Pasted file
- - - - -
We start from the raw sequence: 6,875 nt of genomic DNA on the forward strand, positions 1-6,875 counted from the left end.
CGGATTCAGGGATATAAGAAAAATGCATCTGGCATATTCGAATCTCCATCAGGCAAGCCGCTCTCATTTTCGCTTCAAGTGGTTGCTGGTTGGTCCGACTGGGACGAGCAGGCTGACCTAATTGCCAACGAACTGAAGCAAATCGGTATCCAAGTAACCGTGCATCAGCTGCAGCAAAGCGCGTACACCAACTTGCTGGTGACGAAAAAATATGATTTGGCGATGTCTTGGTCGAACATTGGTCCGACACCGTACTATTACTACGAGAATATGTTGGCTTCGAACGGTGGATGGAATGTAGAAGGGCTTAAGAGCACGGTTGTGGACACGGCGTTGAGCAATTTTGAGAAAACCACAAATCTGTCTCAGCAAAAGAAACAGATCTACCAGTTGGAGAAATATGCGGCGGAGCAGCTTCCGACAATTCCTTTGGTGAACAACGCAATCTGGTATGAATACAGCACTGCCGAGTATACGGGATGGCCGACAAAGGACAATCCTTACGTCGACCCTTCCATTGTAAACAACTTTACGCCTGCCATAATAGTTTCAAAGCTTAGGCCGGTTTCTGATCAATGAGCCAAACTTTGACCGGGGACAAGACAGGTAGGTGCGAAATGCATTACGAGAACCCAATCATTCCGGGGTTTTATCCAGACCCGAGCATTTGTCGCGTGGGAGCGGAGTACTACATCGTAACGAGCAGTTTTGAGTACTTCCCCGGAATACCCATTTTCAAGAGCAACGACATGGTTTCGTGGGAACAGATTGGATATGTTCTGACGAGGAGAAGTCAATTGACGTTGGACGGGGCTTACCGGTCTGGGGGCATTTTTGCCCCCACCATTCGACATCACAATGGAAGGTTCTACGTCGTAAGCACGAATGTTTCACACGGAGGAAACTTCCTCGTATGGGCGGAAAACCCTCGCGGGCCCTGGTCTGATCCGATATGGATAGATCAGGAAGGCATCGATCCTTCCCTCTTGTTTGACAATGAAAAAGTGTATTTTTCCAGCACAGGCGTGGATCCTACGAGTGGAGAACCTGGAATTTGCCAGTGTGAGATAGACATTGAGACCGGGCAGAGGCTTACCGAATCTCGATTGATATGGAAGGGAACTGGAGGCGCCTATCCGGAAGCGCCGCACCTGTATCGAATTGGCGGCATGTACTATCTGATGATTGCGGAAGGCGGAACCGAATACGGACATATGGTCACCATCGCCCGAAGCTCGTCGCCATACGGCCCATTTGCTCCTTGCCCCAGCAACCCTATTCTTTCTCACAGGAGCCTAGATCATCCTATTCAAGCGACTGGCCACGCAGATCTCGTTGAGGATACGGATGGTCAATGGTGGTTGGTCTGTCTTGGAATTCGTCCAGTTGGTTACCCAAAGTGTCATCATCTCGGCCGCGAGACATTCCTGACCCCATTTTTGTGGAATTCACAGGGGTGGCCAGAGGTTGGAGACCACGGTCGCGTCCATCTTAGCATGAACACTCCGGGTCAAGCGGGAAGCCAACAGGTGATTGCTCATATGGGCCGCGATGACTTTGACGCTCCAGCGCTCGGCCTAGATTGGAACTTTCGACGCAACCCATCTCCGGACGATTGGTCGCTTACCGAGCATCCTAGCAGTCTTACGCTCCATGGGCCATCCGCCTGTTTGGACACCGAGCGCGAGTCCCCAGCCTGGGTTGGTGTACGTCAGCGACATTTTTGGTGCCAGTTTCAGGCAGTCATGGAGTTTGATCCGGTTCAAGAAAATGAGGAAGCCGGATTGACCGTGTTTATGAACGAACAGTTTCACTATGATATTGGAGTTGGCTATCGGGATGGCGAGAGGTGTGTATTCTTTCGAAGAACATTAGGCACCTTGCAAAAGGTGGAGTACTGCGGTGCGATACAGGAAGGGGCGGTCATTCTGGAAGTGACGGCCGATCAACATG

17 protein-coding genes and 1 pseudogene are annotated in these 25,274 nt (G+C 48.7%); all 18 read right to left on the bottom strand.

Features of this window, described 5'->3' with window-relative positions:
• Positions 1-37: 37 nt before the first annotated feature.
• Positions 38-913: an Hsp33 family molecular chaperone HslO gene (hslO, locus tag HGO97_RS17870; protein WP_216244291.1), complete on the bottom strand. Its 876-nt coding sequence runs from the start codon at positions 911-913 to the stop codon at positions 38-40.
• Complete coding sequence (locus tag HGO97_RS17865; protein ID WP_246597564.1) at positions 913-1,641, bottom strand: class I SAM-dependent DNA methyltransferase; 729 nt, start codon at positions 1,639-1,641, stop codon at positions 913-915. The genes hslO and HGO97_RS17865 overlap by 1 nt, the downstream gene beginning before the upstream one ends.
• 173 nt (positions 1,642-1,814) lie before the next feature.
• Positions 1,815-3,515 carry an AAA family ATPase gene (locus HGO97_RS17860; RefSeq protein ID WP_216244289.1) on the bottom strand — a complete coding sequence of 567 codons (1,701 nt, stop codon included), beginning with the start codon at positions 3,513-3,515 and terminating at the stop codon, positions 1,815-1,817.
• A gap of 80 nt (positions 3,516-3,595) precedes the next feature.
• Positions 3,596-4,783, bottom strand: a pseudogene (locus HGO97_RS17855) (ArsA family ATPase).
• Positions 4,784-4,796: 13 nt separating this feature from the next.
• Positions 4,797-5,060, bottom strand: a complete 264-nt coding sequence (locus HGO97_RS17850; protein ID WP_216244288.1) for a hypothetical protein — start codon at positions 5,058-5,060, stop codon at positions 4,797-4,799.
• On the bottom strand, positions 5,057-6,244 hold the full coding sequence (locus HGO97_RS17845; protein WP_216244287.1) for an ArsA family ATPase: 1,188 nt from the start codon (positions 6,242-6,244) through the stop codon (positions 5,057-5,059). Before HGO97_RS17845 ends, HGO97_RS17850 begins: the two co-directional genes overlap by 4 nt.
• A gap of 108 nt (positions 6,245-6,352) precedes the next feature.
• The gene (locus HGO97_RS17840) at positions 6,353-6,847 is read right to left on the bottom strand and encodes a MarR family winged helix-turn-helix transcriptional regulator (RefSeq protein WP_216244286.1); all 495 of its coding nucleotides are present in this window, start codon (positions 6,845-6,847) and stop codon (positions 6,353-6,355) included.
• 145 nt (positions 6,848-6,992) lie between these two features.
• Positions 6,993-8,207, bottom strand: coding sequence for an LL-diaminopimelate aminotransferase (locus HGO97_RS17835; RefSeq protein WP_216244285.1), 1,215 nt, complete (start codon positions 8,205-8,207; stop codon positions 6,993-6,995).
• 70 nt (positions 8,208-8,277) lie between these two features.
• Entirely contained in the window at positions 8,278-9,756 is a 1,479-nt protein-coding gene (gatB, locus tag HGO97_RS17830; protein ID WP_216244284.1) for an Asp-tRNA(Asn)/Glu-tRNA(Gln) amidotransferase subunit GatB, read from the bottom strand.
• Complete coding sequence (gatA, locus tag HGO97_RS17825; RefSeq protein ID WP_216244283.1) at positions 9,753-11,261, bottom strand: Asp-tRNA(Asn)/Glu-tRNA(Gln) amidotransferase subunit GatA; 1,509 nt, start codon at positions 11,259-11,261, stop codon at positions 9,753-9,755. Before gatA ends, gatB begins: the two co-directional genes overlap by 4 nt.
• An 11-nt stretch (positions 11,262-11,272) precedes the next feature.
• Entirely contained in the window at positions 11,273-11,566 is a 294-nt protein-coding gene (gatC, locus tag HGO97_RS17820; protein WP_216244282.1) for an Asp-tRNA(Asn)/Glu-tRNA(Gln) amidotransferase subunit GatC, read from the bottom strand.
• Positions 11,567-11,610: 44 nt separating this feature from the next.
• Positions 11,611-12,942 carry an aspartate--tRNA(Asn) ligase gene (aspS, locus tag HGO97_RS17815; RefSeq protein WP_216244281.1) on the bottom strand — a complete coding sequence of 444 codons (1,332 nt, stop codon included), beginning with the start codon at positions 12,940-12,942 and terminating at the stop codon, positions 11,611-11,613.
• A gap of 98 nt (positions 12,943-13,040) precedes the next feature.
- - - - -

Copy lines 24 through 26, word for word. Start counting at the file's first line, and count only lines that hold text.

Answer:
• Positions 11,567-11,610: 44 nt separating this feature from the next.
• Positions 11,611-12,942 carry an aspartate--tRNA(Asn) ligase gene (aspS, locus tag HGO97_RS17815; RefSeq protein WP_216244281.1) on the bottom strand — a complete coding sequence of 444 codons (1,332 nt, stop codon included), beginning with the start codon at positions 12,940-12,942 and terminating at the stop codon, positions 11,611-11,613.
• A gap of 98 nt (positions 12,943-13,040) precedes the next feature.